Bishop Abraham Mulwa was yesterday installed as the African Inland Church (AIC) Presiding Bishop.
Bishop Mulwa took over from Rev Silas Yego who has been at the helm of the church for 18 years.
The handing over marks the end of an era for 70-year-old Yego, who has served in AIC for 45 years, 18 of which he held the position of the Presiding Bishop in Kenya.
Present during the function held at AIC Milimani, Nairobi, were President Uhuru Kenyatta, Deputy President William Ruto and Baringo Senator Gideon Moi.
During his reign, Rev Yego enjoyed a close relationship with the country’s top leaders, including Uhuru, Ruto and retired President Daniel Moi's family, which was represented at the ceremony by the Baringo senator.
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The president described Yego as an extraordinary man under whose leadership the AIC church grew, as well as for his efforts in fostering peace.
“You are handing over a much larger and more grounded church. I am sure the new Presiding Bishop will take it to greater heights,” Uhuru said.
He also pledged his support to the new bishop, noting the church plays an important role, particularly in helping the government with issues such as education and healthcare.
Ruto said the church laid a foundation for his leadership by mentoring him and other leaders.
Gideon, a member of the church, told the congregation that retired President Moi was doing well.
“I want to thank Bishop Yego who comes to pray with him (Moi). The only message he has is that he is fighting the good fight, but most importantly, he is keeping the faith,” he said.
The presence of Uhuru and Ruto caused excitement on the back of speculation on the Jubilee leaders' strained relationship.
Uhuru and Ruto exchanged smiles and firmly shook hands soon after the president entered the church. They sat side by side and whenever a speaker made a funny comment, let out a hearty laugh as the service progressed.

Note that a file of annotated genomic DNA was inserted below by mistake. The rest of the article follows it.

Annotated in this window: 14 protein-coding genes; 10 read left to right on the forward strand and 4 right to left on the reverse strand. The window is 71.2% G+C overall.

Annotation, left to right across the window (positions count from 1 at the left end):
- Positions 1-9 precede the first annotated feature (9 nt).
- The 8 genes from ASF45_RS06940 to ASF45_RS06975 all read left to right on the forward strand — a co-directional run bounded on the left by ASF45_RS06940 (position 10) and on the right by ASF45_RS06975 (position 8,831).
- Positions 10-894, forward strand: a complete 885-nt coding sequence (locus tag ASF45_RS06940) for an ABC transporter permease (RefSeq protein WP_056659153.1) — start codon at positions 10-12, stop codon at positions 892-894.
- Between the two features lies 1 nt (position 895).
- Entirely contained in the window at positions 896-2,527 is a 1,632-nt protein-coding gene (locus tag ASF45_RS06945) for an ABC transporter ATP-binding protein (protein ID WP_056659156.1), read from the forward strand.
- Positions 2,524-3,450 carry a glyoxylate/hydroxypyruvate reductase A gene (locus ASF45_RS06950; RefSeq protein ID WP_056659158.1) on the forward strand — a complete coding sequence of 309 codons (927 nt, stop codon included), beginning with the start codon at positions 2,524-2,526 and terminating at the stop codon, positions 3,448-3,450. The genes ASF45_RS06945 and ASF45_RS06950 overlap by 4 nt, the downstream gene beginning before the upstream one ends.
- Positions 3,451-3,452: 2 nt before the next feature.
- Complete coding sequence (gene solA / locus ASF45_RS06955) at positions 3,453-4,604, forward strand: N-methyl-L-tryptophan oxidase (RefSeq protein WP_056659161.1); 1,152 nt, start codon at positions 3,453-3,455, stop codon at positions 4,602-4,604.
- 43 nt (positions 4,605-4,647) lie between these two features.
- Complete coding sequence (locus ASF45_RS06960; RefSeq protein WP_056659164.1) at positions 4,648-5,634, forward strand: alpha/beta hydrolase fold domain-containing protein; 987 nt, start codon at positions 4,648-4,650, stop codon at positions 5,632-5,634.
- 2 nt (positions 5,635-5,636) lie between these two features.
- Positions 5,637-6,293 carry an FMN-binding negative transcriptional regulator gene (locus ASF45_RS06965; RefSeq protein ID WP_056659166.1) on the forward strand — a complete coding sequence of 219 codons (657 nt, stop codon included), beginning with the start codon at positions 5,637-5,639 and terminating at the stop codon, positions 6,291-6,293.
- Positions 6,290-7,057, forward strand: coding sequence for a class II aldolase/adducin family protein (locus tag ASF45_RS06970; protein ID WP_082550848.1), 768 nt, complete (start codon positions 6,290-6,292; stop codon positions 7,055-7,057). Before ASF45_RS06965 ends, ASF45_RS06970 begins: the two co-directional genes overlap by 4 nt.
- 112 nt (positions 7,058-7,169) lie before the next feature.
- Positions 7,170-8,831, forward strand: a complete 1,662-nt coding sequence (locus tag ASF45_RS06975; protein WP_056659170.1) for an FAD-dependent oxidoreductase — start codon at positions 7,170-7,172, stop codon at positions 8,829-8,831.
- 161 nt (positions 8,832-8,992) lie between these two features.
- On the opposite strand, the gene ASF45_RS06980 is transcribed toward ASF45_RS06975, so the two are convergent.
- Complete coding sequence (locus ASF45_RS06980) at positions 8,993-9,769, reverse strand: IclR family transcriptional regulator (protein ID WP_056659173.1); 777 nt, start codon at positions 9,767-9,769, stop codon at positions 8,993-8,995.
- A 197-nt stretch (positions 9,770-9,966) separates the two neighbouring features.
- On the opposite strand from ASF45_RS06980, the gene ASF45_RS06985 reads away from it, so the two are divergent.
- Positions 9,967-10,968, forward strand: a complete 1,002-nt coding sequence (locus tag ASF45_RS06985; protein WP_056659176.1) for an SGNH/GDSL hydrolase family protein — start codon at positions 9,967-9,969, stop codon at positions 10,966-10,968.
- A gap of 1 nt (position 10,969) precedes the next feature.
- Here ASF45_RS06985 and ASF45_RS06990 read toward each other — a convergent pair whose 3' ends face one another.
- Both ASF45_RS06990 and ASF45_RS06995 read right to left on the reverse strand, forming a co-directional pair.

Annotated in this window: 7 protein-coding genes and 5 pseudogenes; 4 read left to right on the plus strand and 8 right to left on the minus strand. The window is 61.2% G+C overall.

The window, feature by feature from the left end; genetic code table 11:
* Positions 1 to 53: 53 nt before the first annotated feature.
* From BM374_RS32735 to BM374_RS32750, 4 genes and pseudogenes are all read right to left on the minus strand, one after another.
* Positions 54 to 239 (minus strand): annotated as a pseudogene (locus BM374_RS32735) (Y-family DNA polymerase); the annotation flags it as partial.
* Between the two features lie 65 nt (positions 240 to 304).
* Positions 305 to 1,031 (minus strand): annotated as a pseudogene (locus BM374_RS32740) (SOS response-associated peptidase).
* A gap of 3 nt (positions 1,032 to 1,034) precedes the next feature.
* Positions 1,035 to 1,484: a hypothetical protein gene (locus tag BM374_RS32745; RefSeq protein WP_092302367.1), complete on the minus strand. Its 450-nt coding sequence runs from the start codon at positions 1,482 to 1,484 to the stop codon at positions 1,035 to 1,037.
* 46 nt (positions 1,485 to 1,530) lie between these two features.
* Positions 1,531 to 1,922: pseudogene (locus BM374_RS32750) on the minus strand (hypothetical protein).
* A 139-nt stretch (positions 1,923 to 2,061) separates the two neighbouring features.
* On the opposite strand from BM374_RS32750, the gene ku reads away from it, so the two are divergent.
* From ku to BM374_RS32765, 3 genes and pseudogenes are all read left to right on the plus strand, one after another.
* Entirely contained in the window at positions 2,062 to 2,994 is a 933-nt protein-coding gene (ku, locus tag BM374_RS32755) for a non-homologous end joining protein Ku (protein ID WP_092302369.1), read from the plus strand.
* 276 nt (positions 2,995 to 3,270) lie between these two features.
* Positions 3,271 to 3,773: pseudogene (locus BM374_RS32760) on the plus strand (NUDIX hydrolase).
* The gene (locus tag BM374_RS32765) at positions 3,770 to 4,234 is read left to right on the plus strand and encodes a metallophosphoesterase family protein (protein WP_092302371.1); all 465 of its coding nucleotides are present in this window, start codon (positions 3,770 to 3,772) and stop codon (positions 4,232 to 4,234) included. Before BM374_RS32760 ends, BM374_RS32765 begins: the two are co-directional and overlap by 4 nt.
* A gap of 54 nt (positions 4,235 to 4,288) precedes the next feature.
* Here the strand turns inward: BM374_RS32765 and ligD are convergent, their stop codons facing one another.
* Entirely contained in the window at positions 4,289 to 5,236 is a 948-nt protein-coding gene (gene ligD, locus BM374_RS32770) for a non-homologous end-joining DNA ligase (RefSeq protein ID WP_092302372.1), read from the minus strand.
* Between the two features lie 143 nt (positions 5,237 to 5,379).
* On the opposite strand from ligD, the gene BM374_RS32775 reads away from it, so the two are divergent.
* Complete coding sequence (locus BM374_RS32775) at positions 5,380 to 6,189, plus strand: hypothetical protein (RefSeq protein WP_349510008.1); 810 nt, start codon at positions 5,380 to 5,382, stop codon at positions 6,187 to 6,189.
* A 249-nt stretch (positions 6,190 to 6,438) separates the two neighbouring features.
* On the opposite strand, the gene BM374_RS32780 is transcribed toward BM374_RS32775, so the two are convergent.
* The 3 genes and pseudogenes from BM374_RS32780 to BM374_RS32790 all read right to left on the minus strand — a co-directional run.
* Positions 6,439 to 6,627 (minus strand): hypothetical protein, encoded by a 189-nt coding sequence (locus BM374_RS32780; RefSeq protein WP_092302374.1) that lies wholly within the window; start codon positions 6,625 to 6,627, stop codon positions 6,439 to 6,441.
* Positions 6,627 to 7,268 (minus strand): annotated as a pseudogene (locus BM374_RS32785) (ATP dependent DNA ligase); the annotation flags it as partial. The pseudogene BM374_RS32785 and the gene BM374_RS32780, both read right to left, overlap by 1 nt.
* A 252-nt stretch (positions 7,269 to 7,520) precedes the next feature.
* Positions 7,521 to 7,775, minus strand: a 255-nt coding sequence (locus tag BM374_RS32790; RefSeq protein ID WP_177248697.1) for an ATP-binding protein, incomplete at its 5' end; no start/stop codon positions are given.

While the programme had allocated time for Uhuru and the accompanying political leaders to speak at the end of the service, the head of State excused himself after his short speech, explaining that he had to attend a family function.
“I won’t be working forever, I will have to go to my family,” Uhuru said, insisting that it was important for him to also give priority to his family.
Several leaders, including Nairobi Senator Johnson Sakaja and Senator Mutula Kilonzo Jr, credited the church for its mentoring role, which they say propelled them into leadership.
They also pledged support to the church’s new leadership.
Yego reflected on his achievements, stating: "We were able to start Biblia Husema Radio, which now covers the whole country, and we have a TV station based in Eldoret."
He said the church had empowered women who had been left behind for a long time.
"Now our ladies are our pastors, like the menfolk. We have also built a strong human force of pastors, 7,200 pastors from 3,000. Our university has also grown. When I came we had only 50 students, now we have over 3,000," Yego said.
Other leaders who attended the service included former Vice President Kalonzo Musyoka, Senate Majority Leader Kipchumba Murkomen and Gatundu MP Moses Kuria.